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Unfinished – Richard Stearns

Genre: Christian Living, Spiritual Growth

Publisher: Thomas Nelson

Publication Date: May 2013

Reviewed by Josh Olds

QUICK HIT – Fair warning, don’t read this book if you’re happy with humdrum Christianity, but if you want to live out the grand adventure of living the Gospel, Stearns would love to be your tour guide.

Believing is only the beginning. – That’s the tagline for Rich Stearns newest book Unfinished. I had the chance to interview Stearns over this book a while back—you can check that out HERE—but, although I’d read the book, haven’t had time to sit down and pen a review until now. Moving from Indiana to Oklahoma will do that.

Suffice it to say that I am in love with this book. I only wish I’d written it, though with Stearns’ years of experience as president of World Vision, he writes it in a way I can’t, calling others to be Jesus to the world while having the weight of knowing the need for simple things like water, food, and shelter, in so many countries.

Stearns begins with the Great Commission and goes forward from there, positing that God left Christians in charge as his ambassadors with the marching orders to be Jesus on the earth. Jesus ascended so that the Holy Spirit could descend into the hearts of believers and engage them in transforming the world for Christ.

But the Church, by and large, hasn’t done that. Instead, we’ve sought success in our vocations, comfort and security, wealth, fame, or happiness, little realizing that all these things are not fulfilling if not done under the realization that we were made for more than this world. Churches, far from being country clubs where Christians gather, were meant to be outposts of the Kingdom, where the spiritually sick are tended to and where we send out others to revitalize and transform this world—physically and spiritually.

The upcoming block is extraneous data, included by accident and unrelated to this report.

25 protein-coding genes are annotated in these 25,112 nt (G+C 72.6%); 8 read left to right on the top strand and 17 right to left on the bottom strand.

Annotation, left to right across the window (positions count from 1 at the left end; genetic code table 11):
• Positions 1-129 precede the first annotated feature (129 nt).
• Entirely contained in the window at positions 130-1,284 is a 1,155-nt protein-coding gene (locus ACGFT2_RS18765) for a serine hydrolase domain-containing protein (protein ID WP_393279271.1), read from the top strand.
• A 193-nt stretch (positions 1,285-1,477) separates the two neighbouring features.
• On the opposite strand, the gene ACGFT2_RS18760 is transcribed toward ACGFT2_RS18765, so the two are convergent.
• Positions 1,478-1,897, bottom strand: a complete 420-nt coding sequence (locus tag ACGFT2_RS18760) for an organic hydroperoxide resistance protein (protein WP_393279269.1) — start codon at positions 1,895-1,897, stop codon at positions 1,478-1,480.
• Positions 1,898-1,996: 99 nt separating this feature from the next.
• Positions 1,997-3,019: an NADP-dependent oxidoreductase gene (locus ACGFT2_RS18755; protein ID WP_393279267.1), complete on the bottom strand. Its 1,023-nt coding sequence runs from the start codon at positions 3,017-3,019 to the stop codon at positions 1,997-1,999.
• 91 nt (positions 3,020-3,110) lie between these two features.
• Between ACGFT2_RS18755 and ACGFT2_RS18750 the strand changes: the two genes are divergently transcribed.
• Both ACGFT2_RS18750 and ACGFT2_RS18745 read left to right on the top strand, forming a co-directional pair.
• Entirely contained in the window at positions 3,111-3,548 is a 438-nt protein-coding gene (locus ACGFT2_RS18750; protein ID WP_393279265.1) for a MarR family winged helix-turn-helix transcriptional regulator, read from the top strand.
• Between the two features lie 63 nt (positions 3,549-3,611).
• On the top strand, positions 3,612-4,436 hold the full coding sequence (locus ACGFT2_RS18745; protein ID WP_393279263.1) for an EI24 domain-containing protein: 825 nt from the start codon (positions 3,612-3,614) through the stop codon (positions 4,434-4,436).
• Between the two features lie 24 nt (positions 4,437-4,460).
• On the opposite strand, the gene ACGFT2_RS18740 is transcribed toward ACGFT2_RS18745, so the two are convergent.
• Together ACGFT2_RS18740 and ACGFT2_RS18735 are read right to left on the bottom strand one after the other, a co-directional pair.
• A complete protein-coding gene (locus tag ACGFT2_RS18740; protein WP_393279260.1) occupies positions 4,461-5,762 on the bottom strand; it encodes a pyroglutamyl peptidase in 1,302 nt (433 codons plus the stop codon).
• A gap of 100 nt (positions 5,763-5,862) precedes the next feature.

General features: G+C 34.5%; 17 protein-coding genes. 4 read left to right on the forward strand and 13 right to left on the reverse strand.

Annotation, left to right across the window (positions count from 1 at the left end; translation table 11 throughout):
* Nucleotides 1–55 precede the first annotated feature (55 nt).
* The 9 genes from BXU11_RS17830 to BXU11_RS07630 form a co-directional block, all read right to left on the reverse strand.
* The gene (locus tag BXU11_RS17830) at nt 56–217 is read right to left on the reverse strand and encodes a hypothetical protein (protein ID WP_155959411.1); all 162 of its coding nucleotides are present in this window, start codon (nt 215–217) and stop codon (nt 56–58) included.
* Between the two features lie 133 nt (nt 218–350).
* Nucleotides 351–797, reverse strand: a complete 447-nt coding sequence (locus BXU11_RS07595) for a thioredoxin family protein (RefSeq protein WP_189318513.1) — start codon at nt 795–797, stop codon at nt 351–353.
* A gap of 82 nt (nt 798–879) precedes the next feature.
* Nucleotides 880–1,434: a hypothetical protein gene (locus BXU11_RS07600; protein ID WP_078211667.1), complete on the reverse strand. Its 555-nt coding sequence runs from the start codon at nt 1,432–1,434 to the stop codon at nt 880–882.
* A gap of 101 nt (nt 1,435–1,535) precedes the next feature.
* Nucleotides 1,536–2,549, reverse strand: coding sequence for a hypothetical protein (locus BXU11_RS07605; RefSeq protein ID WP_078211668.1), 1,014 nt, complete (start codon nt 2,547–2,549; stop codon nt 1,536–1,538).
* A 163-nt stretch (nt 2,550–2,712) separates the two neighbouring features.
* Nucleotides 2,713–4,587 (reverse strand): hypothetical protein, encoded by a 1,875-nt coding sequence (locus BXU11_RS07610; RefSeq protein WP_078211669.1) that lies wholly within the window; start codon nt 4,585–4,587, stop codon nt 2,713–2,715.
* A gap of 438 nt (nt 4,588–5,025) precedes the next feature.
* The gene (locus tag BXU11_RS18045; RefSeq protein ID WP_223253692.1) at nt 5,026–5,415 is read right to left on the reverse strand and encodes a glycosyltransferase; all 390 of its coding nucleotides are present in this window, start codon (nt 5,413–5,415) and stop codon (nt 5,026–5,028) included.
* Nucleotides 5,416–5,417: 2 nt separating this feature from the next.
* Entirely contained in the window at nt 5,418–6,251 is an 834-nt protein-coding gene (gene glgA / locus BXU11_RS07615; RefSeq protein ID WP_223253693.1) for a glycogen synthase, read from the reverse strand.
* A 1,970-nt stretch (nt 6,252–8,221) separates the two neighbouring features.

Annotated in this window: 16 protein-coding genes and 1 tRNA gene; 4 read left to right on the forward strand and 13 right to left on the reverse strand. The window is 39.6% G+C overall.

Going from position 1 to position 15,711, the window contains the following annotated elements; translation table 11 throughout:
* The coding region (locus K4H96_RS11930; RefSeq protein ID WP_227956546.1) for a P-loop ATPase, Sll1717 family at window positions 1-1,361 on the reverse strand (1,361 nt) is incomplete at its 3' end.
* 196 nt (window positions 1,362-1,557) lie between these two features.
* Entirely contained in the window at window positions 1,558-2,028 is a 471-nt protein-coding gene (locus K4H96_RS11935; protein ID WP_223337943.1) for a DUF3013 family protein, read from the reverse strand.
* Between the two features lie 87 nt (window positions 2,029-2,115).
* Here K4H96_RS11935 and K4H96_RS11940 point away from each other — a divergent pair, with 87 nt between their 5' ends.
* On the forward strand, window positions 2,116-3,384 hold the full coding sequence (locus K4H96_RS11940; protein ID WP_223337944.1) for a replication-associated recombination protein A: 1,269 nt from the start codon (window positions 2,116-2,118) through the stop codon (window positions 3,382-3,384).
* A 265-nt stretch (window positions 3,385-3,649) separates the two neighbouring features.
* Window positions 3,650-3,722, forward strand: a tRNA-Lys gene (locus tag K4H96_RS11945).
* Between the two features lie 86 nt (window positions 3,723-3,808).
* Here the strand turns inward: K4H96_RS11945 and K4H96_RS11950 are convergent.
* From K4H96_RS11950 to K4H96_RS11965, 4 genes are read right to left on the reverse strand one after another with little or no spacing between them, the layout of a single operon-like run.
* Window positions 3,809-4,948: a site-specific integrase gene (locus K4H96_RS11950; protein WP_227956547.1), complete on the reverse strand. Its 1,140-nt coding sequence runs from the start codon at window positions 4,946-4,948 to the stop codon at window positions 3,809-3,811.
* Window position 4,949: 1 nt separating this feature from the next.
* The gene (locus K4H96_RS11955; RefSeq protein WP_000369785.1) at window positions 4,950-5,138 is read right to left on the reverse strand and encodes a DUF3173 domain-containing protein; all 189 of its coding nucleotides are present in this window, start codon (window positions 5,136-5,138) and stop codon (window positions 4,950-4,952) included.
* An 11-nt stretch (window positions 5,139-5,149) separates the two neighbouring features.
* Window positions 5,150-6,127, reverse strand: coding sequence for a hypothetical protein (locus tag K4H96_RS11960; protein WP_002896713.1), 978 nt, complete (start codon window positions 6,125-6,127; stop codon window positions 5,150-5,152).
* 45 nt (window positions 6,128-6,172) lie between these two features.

Throughout the book, Stearns makes some very poignant statements and lovingly steps on a few toes. He portrays the Christian life as this grand adventure, the fulfillment of all we could have hoped for. At the same time, he shows just how much this living type of Christianity is needed. One powerful metaphor he discusses is the difference between the Magic Kingdom (the West) and the Tragic Kingdom (the Third World). Stearns writes that both of these need the Kingdom of God. It is only through living the Gospel and taking care of the physical needs of those in need that we truly fulfill the Great Commission and the purpose of our lives.

The book concludes with a study guide, which makes it great for small groups and high school youth. The principles taught in here weren’t new to me (and probably won’t be new for most Christians), but hopefully they’ll get the adrenaline flowing and get you committed to living out the Gospel. Fair warning, don’t read this book if you’re happy with humdrum Christianity, but if you want to live out the grand adventure of living the Gospel, Stearns would love to be your tour guide.

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